Leaving Oyon we had a big day with 1500m of climbing and 2000m of descent, followed by a ‘rest’ day of a 50km downhill. This dropped us to a new low for the trip of 1300m (the day before we had been at 4800m). The scenery was reminiscent of Pakistan – dry landscapes with pockets of green where there is irrigation. The Gran Canon gorge that we followed down for the last 10km was deeply incised and we could sit back and enjoy it on a downhill, another incredible landscape we imagine not often viewed, except by a few locals. Yet another day of far more animals on the road than wheels.
We had a balmy camp by the river at the foot of the intimidating 2000m climb we thought we could take in one hit – yeah right, both of us on in our second half century, very warm temps and the gradient on the steeper side of comfortable for a lot of it saw that idea quashed – the nail in the coffin was another Fiesta Patronal at the small town of Llepa, half way up. Who can turn down a free lunch, cups of fermented maize, 3 bands, dancing, the town drunk and some bizarre costumes?
We were fresh for the rest of the steep climb to Rajan. Like our predecessors, Harriet and Neil, we were warned about the people of Rajan. The first people we met were waiting to go to church, then we met the pastor. In the plaza we met a policeman, and then a schoolteacher who helped us get some cooked food – not a dodgy character amongst them, maybe we were lucky..
We pushed on a bit further to camp, our last before Huaraz. Next day we were treated to good views of the Cordillera Huaywash range of mountains and Peru’s second highest peak (made more famous by the Touching The Void mountaineering book/epic). Over our last pass we were overwhelmed by the flat Mackenzie Basin nature of the landscape, with large mountains to the east – the beginning of the Cordillera Blanca range.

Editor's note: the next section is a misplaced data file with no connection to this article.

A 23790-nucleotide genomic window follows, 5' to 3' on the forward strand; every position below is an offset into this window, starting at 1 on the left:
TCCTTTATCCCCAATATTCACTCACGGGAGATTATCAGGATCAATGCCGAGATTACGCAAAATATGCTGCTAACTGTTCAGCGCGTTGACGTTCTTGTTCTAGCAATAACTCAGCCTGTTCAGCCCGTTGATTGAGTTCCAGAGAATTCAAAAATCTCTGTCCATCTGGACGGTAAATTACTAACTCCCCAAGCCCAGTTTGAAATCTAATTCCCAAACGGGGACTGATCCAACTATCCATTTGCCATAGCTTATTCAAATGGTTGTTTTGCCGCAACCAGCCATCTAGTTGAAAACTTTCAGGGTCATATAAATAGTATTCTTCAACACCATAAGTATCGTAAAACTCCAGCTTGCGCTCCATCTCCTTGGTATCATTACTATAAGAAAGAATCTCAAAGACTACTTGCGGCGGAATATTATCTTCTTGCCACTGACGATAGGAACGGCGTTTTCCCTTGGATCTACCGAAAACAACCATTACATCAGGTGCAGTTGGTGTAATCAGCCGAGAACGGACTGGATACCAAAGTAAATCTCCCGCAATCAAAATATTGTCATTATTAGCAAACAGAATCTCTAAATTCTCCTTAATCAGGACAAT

We almost got rained on (God forbid) approaching the highway and Conococha, where we stayed the night. Our last day to Huaraz was 80km of paved and mostly downhill with stunning vistas of Huascaran (Peru’s highest mountain). We were pretty pleased with ourselves reaching Huaraz and completing Peru’s Divide route that we had been following. On a Wikipedia search we found that the stratosphere is 50km deep so we worked out that to date we had cycled vertically 90% of the way to the stratosphere edge – interesting trivia!
Huaraz is spectacularly sited with large glaciated peaks to it’s north and east. We are staying at local mountain guide Aritza’s hostal and from the balcony we can see maybe 10 mountains over 6000m high.
Our second low came with us both being flattened with diarrhoea on arrival in Huaraz (we blame the last town). We are coming right now (we hope) and we can start exploring the big wide world outside the bathroom in the two short weeks that we have left.
Oyon – Cajatambo – river camp at bridge – Llepa – camp – Conococha – Huaraz